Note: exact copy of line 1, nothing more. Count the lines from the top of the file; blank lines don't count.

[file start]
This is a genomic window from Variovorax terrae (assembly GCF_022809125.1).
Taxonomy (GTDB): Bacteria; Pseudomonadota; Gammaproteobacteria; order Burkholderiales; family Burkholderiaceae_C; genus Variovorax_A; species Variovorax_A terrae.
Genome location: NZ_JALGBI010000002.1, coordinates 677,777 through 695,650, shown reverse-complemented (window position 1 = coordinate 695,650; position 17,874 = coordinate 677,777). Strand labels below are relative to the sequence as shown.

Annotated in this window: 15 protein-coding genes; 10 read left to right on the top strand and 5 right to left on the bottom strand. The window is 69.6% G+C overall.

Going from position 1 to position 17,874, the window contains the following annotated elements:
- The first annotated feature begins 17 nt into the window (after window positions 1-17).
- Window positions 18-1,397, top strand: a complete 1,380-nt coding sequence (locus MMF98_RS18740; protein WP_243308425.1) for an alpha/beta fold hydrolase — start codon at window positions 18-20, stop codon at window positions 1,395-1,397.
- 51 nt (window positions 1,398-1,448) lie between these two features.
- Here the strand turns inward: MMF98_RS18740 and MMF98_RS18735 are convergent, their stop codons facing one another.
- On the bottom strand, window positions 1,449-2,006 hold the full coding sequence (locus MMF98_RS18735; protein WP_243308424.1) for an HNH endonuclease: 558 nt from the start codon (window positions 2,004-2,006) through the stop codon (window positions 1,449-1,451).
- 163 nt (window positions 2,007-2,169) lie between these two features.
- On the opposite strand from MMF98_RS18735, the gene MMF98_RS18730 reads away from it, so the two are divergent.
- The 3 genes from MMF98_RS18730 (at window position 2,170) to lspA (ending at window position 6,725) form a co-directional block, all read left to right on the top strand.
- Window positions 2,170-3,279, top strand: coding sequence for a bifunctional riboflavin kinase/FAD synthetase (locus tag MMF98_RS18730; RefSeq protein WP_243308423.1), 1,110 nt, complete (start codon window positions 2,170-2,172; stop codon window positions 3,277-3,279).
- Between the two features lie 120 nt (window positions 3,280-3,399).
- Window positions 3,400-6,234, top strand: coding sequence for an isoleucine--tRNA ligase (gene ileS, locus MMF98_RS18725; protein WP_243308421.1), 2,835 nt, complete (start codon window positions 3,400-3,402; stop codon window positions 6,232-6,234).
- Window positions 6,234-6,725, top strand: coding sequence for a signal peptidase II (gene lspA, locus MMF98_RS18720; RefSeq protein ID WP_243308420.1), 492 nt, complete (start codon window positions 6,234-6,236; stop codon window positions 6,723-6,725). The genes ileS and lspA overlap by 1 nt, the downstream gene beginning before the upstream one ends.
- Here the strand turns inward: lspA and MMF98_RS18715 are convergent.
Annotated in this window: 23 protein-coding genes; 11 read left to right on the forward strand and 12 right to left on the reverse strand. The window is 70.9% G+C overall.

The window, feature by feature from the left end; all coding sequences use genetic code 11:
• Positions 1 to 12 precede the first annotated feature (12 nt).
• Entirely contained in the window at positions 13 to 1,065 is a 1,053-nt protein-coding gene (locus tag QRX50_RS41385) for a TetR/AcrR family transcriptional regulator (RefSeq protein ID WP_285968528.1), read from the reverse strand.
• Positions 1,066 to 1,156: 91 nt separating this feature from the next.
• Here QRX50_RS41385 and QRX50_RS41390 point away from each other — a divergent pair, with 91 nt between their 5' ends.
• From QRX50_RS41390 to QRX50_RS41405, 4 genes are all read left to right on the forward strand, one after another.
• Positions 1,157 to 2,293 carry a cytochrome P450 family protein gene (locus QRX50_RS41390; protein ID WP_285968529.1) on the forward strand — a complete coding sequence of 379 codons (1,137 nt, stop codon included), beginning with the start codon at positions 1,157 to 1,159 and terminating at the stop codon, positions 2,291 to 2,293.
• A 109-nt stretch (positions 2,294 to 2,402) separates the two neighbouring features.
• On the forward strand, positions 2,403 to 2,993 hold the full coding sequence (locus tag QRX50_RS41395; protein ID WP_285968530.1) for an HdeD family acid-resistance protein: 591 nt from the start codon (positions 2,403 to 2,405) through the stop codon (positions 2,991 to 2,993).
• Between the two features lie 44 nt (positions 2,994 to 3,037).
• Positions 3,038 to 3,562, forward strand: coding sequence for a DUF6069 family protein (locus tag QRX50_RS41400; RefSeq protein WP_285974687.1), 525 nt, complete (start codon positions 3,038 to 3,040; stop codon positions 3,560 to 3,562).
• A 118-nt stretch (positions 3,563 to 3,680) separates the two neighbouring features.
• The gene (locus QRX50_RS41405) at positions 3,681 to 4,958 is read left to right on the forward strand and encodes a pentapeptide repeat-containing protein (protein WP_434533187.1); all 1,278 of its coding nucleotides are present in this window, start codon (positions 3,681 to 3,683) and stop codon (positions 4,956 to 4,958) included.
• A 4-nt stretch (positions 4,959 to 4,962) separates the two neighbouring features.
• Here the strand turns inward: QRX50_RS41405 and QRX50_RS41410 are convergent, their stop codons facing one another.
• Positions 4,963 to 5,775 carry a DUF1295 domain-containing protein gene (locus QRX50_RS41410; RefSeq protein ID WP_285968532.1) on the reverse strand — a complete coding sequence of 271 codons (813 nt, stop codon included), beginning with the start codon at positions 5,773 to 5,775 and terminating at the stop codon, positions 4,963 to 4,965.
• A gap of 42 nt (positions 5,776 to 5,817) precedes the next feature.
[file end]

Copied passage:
This is a genomic window from Variovorax terrae (assembly GCF_022809125.1).